Sometimes, “fitting” is hard. Many other, it’s not. Sometimes, you quickly adapt to your new environment. Some others, integration never happens or it doesn’t happen as you would like it. Out there, there are different societies and not all of them are equally “permeable” or “penetrable”, neither the welcome is the same. When you have changed a few times your “home” (5 times in the last 9 years here), there are some moments of real solitude. Sometimes, we can deal with it, but some others, we cannot. All together, it makes so difficult professional development.
Love the positivity of the article, but why the absolute assumption that ‘expat spouses’ are all, by definition, FEMALE?! C’mon, that’s pretty unforgivably narrow-minded from someone writing an article urging open-mindedness!
(In my marriage, I am the working expat, and my husband gave up his career to follow me. And in our years working overseas, we have met other couples in the same position – we’re not that unusual.)
Brilliant written !
It strikes me that you use the term “expat spouse” referring to women only. I’ve come across several men during my years living abroad. Other than that, you’re making good points in this article.
Please, please recognise those male expat spouses and partners who often face even more challenges, please don’t forget this perspective.
Love this article on so many levels, so many good points raised. Thank you.
Wonderful article, well written. I was in need to read it and reflecting. Thank you! Congrats
A great article. After a very long and successful career myself, I became an expat for five years, unplanned circumstances. They were possibly the best five years of my life. The experiences, the insights, the people I met, the voluntary work I had time and privilege to do, the time I had with my children, the sunshine, learning to swim at this stage in my life, etc, etc. I wouldn’t swap a moment of it. What I gained as a person was far more that what I forwent. Now I’m back four years with a totally different career as an elected politician, something I would never have considered or thought possible if I had not got the opportunity to reinvent myself and become hopefully a better person for that. The life of an expat is like all opportunities in life if you approach it positively, it will be a really positive experience, whether you are male or female.
Why don’t we all start an online portal where we can offer to teach any particular skill set that we may be experts at? There are so many people in this world who are deterred from attaining beyond the basics because of lack of funds, access to educational institutions etc. Why not get together to make a difference? Why wait for someone to hire us?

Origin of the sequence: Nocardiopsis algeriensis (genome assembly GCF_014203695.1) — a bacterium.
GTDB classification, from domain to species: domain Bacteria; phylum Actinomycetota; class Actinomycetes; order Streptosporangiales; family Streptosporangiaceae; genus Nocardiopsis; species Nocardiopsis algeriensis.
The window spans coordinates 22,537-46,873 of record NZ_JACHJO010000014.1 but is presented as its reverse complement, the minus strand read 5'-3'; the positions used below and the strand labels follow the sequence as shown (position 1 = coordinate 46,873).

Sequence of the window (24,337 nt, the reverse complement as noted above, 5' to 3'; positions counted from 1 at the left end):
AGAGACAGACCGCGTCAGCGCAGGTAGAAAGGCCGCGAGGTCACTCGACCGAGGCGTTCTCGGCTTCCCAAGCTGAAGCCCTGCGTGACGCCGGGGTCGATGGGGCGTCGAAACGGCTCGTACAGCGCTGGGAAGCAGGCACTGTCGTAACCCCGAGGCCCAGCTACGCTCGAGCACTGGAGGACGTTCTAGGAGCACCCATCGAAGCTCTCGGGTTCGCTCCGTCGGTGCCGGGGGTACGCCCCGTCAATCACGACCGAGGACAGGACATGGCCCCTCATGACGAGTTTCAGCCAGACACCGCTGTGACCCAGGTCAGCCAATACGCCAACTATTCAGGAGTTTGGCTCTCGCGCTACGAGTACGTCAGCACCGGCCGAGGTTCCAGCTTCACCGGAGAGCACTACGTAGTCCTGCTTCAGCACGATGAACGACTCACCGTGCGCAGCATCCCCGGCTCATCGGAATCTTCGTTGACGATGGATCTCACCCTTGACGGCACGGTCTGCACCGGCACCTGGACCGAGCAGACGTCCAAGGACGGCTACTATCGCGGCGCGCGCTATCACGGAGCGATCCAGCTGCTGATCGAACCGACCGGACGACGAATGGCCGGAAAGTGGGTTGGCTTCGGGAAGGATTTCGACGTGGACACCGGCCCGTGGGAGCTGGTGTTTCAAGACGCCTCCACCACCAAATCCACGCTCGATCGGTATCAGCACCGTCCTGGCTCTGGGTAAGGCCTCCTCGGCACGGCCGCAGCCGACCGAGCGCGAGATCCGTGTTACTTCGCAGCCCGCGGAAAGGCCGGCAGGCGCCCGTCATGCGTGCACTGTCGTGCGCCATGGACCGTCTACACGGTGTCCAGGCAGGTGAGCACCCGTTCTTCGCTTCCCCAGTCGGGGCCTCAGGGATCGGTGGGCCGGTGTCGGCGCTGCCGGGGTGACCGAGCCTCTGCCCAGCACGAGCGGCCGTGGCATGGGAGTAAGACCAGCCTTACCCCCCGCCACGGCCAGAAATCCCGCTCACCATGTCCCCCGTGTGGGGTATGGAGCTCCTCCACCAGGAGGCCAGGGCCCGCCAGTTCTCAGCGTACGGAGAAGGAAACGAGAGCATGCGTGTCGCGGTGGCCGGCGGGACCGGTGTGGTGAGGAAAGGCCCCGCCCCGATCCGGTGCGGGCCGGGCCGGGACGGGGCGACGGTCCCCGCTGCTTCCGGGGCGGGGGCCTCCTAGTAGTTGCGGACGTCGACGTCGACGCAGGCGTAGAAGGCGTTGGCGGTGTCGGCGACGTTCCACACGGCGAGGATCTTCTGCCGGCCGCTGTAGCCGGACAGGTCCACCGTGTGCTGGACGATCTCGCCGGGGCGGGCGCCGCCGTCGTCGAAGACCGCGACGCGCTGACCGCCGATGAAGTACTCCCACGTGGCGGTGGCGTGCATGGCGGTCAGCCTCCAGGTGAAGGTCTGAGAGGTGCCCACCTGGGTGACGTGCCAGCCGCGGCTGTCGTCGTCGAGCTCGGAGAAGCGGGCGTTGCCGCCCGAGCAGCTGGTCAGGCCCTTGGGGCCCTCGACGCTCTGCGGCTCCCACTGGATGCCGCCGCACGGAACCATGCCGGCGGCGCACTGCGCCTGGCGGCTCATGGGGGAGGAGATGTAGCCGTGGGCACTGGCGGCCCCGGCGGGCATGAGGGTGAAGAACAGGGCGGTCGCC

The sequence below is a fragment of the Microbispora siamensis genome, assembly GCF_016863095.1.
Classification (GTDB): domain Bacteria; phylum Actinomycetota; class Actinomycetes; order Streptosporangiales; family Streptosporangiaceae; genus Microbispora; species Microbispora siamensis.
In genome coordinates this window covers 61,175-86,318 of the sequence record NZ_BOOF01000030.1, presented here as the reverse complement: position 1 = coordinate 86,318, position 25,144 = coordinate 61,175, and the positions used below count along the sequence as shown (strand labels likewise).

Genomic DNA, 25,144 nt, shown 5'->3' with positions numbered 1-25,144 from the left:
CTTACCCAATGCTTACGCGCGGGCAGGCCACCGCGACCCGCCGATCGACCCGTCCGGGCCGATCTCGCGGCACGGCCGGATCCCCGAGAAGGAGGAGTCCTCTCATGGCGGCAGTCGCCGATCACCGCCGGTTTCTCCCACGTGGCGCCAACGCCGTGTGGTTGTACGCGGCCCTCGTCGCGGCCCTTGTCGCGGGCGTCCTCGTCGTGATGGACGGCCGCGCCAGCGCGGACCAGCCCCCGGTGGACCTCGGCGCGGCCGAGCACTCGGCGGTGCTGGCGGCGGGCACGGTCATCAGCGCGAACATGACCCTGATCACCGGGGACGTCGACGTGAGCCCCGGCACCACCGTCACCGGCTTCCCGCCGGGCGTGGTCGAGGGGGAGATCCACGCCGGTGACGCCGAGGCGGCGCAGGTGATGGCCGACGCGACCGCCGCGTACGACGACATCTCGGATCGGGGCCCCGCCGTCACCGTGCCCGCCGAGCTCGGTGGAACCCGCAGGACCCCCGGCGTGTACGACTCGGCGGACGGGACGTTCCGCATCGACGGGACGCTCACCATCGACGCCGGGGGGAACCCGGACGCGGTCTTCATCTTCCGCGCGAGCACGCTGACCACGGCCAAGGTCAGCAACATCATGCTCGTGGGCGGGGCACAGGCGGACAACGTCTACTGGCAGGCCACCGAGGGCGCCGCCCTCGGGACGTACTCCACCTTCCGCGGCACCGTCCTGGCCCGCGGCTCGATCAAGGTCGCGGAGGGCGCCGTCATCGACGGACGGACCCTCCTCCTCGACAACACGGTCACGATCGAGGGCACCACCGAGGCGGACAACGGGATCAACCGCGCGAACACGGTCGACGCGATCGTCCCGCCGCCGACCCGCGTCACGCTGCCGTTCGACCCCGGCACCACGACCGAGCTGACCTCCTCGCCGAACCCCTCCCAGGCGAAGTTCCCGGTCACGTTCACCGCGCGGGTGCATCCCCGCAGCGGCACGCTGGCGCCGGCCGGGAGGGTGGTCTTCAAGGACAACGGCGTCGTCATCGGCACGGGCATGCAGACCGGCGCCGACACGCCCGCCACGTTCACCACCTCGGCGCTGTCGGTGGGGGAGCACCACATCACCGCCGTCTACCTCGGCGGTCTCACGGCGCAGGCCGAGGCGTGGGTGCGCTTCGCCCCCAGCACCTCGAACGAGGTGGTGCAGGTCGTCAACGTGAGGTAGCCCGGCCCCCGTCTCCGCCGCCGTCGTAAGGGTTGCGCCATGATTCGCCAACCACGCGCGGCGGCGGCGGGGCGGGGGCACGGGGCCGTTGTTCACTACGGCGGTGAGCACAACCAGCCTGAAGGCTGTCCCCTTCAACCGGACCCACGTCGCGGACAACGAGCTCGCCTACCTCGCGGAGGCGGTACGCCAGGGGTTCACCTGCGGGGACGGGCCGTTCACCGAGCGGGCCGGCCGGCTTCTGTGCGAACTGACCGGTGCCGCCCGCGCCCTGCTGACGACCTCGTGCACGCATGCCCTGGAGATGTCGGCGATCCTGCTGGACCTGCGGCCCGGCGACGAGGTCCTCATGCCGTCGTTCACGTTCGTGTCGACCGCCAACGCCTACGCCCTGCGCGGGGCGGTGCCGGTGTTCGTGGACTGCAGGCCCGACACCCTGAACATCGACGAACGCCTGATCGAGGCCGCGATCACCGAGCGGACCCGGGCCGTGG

Amen! Great article and so true
Amen! Great article and so true.
Kate, congratulations! This was spot on!
Such a very interesting read. I’m an expat spouse myself and have a different perspective. I didn’t give up my career to move abroad with my husband. I was already working abroad when we met but he wasn’t working in the same country. I’m a university teacher and the last university I worked at wasn’t pleasant. I got burnt and needed a time out badly. I look at me being an expat spouse as an opportunity to see back, relax and have a wider picture of what was and what yet to come. It is my chance to recharge my will and go back to what I was before I got ruined by a horrible workplace. Some times it is a good idea to take some time off. It just happened to be that my time off is taking place while I’m being an expat partner. What I want to say is, it is not always about giving up career some times there is much more to it than just that 🙂
Hi Kate! Thank you so much for this great article! I am not an Expat Spouse, but I can still relate to many things you pointed out, since I left Germany a few years ago and had to reinvent myself after things didn’t go as planned in my new home – the United States. “Plan C” is working well so far and I’m looking forward to many more challenges – because I know they help me grow and become a better version of myself. 🙂 Wishing you all the best!
Never found a parent who would change money for time with their child”s. Very good job..
Brilliant article on a subject that is so little talked about!
I have looked at each move as an opportunity (whilst also being a challenge!) to evaluate, reinvent myself and address the real priorities in life. Not always easy, but by looking at each move as a new chapter it has certainly broadened my self knowledge and my ability to really drill down to my own and our family’s core values and needs.
What if your husband moves abroad for his dream career and earns so little that you are forced into full time employment from day one to give your family a roof over their heads? This is what happened to me. I was promised the greatest job prospects from both my husband and his new employer before the move, which I – in hindsight naively – believed. My mistake of course.
The reality was that I had to learn the local language in record speed and had to take the jobs that I could get, basically those that the locals didn’t want. I have two master degrees with top grades and a PhD, yet my ‘career’ despite of having worked full time the last 20+ years is non-existent due to this great and very egotistical move of my husband. I never had the means to just stay home and nanny my kids.
Needless to say that this great decision wasn’t exactly beneficial for our marriage and my mental health.
I can only warn every woman to really think hard before taking this step. Of course everyone is different, but even when you enjoy taking care of your kids today, you might one day wake up to the thought that you could have done so much more with your life and skills. And then it will be too late.